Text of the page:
fishing

Summer forecasts are very low

Steelhead release

 

 

 

 

 

 

Facing some of the lowest steelhead returns on record, the Oregon Department of Fish and Wildlife has already curtailed steelhead fishing seasons throughout the Columbia River basin by adopting rolling season closures, reduced bag limits, and a night angling closure for all species.
Additionally, ODFW is asking anglers to further help the region’s steelhead by taking more care when the fish are out of the water.
“Positive voluntary efforts may reduce the necessity for future mandatory regulations,” said Tucker Jones, ODFW’s manager of Ocean Salmon and Columbia River fisheries. “If a person happens to intercept a wild steelhead, or any steelhead during a retention closure period for that matter, it is imperative that they do their utmost to ensure its survival by using best handling practices.”

Contract negotiations for hatchery operations in Oregon are going into overtime. The U.S. Army Corps of Engineers will extend its cooperative agreements with Oregon Department of Fish and Wildlife (ODFW) for up to 120 days, as the agencies continue negotiating contracts for the Corps’ fish hatchery services in the Columbia, Willamette and Rogue river basins. The current agreements, entered into in 2012, expire June 30, 2017.

Claim hatchery fish harm wild stocks

Lower Deschutes Steelhead

 

 

 

 

 

 

 

McKenzie River: All hatchery rainbow trout released into the McKenzie River are marked with an adipose fin clip and anglers must release all non fin-clipped (wild) trout in the mainstem river. The lower 11 miles of the McKenzie River below the Hayden Bridge - and the McKenzie River upstream from Forest Glen Boat Ramp at Blue River - are restricted to angling with lures and flies only, and all trout must be released.

Salmon at CougarBLUE RIVER: Hatchery raised male spring Chinook are far less fit than their natural counterparts. That’s the conclusion of a report on the trap and haul operation at the 518-foot tall Cougar Dam on the South Fork of the McKenzie River. In addition, researchers found that overall, natural origin females return as larger adults, giving them a spawning advantage in the wild.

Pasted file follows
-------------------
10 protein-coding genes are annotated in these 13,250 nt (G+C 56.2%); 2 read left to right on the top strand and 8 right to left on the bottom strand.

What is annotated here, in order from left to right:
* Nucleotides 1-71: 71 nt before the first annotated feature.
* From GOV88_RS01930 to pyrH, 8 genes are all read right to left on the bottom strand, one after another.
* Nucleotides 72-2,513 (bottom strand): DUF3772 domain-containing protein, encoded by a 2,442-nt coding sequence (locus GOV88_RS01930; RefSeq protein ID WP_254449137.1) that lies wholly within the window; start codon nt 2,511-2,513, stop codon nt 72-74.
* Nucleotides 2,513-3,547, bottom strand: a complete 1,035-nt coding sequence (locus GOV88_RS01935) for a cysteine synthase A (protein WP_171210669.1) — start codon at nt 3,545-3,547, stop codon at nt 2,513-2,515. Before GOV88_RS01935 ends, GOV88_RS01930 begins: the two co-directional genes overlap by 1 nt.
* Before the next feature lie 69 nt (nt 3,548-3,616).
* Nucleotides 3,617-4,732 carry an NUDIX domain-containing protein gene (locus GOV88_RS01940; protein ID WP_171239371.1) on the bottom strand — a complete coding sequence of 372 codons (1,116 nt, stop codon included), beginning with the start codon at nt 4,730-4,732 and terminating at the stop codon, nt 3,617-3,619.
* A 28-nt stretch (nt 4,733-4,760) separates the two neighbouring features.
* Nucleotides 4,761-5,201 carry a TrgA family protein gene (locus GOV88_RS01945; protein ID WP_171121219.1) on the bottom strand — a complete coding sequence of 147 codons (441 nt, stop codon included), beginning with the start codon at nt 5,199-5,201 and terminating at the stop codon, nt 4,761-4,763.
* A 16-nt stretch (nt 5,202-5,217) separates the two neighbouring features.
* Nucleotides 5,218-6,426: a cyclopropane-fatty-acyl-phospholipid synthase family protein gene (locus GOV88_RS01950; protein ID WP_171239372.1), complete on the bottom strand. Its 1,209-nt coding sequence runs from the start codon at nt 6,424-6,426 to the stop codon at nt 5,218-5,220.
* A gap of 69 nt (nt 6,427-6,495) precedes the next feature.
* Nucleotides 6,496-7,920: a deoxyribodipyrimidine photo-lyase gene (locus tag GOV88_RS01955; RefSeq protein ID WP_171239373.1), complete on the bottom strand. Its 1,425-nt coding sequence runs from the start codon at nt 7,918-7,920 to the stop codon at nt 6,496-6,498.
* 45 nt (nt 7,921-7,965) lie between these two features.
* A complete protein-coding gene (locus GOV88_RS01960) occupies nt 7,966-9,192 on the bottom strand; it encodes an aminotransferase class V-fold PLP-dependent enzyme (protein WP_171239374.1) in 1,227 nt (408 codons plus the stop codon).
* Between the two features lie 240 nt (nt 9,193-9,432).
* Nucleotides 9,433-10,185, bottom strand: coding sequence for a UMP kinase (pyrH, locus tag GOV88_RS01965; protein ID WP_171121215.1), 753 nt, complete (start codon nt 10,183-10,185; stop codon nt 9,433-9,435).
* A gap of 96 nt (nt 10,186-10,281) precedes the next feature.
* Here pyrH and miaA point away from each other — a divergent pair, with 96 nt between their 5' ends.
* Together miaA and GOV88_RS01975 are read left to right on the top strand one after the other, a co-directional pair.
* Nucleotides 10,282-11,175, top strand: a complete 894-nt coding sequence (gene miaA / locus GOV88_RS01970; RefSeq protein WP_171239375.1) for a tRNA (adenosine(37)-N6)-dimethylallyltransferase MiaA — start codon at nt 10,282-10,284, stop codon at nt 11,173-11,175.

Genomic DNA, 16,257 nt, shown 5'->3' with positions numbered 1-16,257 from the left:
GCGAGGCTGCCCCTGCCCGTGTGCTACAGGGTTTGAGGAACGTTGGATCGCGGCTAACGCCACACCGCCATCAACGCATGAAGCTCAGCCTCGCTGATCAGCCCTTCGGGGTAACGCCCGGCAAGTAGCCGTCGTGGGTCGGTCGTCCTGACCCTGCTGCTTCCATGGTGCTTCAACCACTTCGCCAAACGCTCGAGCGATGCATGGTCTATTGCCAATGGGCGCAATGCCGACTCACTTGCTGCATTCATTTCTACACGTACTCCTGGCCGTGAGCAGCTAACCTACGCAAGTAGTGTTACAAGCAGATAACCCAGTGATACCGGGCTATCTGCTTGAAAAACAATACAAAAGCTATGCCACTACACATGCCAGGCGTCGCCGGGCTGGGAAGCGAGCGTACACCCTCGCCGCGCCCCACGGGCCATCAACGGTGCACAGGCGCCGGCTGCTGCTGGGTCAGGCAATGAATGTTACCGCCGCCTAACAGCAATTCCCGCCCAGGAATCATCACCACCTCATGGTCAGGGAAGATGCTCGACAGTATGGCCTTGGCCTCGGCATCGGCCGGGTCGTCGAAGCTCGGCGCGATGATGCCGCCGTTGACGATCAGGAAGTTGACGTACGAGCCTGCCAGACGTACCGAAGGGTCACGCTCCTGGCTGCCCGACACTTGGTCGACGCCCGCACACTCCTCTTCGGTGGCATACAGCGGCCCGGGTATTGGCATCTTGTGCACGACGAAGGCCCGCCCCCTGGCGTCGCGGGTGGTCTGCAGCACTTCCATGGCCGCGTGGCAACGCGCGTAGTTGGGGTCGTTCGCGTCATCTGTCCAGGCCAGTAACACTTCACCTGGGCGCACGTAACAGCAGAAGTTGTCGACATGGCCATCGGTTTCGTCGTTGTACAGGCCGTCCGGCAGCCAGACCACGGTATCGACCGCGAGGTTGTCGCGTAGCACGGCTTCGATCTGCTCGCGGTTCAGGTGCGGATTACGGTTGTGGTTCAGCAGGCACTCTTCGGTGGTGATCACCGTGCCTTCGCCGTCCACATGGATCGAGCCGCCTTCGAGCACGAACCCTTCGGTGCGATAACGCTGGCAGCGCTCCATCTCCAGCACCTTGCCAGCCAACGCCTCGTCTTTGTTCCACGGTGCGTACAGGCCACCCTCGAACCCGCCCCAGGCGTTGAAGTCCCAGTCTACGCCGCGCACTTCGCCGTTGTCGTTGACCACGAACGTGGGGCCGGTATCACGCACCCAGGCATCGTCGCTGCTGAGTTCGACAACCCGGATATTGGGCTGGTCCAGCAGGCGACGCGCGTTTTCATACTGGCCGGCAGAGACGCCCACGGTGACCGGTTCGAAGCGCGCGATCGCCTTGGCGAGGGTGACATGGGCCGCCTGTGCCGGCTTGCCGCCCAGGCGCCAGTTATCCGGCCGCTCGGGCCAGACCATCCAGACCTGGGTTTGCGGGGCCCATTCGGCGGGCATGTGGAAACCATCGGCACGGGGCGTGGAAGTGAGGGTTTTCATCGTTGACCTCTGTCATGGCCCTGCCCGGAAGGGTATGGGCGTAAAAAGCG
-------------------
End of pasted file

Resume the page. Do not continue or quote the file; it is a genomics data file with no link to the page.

The trap and haul operation, which began in 2010, traps both hatchery and wild spring Chinook salmon. They are then trucked above the dam and released into the river. The work aims to reintroduce salmon to habitat lost during the dam’s construction 50 years ago.
Spring Chinook salmon in the upper Willamette River are listed as threatened under the federal Endangered Species Act. Overall, they’ve lost 32 percent of their historical habitat in the Willamette River system due to dams. About 25 miles of their range in the McKenzie River was lost, according to the report published in the Canadian Journal of Fisheries and Aquatic Sciences.

Leaburg HatcheryAngling success is higher when fishing for hatchery raised trout than it is for trout grown in a more natural setting, even when that more natural environment is created in a hatchery.
A recent study in Finland found that brown trout grown in a normal hatchery environment are more vulnerable to anglers because they have a greater tendency to explore and to grab at any food supply they see.
In the study, scientists created two rearing environments: a normal hatchery environment with concrete pens and a more natural or enriched hatchery environment that provided fish with cover, a rocky bottom and real insects during their early lives. Both types were fed pellets prior to release, but natural insects were also available in the enriched environment.

Pages

McKenzie River Reflections is the weekly newspaper serving Oregon's McKenzie River Valley. Available by mail for $23/yr in Lane County, $29/yr outside Lane. Digital subscriptions are $23/yr. Subscribe at: http://mckenzieriverreflectionsnewspaper.com/catalog/subscriptions-0. Purchase copies online at: http://mckenzieriverreflectionsnewspaper.com/catalog/back-issues-0. Read about area communities including Cedar Flat, Walterville, Camp Creek, Leaburg, Vida, Nimrod, Finn Rock, Blue River, Rainbow and McKenzie Bridge.